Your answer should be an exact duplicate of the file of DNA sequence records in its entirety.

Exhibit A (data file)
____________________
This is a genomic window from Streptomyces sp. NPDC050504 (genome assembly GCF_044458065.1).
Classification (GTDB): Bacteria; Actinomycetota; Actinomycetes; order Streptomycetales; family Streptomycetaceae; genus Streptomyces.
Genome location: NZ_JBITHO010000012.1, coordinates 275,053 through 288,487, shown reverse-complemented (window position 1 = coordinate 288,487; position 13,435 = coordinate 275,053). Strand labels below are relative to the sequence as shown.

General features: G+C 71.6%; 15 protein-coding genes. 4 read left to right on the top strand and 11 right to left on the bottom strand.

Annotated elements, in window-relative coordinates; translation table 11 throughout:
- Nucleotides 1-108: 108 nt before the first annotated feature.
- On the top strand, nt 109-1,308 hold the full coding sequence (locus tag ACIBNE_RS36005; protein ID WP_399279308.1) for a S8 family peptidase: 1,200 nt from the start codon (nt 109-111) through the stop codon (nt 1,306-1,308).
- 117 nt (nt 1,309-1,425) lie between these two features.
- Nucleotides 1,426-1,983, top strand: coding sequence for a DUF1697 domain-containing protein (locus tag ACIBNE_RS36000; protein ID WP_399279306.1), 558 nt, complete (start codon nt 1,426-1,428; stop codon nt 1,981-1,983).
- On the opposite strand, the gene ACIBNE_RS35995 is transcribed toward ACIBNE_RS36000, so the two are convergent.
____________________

This is a genomic window from Streptomyces sp. NPDC050504 (genome assembly GCF_044458065.1).
Classification (GTDB): Bacteria; Actinomycetota; Actinomycetes; order Streptomycetales; family Streptomycetaceae; genus Streptomyces.
Genome location: NZ_JBITHO010000012.1, coordinates 275,053 through 288,487, shown reverse-complemented (window position 1 = coordinate 288,487; position 13,435 = coordinate 275,053). Strand labels below are relative to the sequence as shown.

General features: G+C 71.6%; 15 protein-coding genes. 4 read left to right on the top strand and 11 right to left on the bottom strand.

Annotated elements, in window-relative coordinates; translation table 11 throughout:
- Nucleotides 1-108: 108 nt before the first annotated feature.
- On the top strand, nt 109-1,308 hold the full coding sequence (locus tag ACIBNE_RS36005; protein ID WP_399279308.1) for a S8 family peptidase: 1,200 nt from the start codon (nt 109-111) through the stop codon (nt 1,306-1,308).
- 117 nt (nt 1,309-1,425) lie between these two features.
- Nucleotides 1,426-1,983, top strand: coding sequence for a DUF1697 domain-containing protein (locus tag ACIBNE_RS36000; protein ID WP_399279306.1), 558 nt, complete (start codon nt 1,426-1,428; stop codon nt 1,981-1,983).
- On the opposite strand, the gene ACIBNE_RS35995 is transcribed toward ACIBNE_RS36000, so the two are convergent.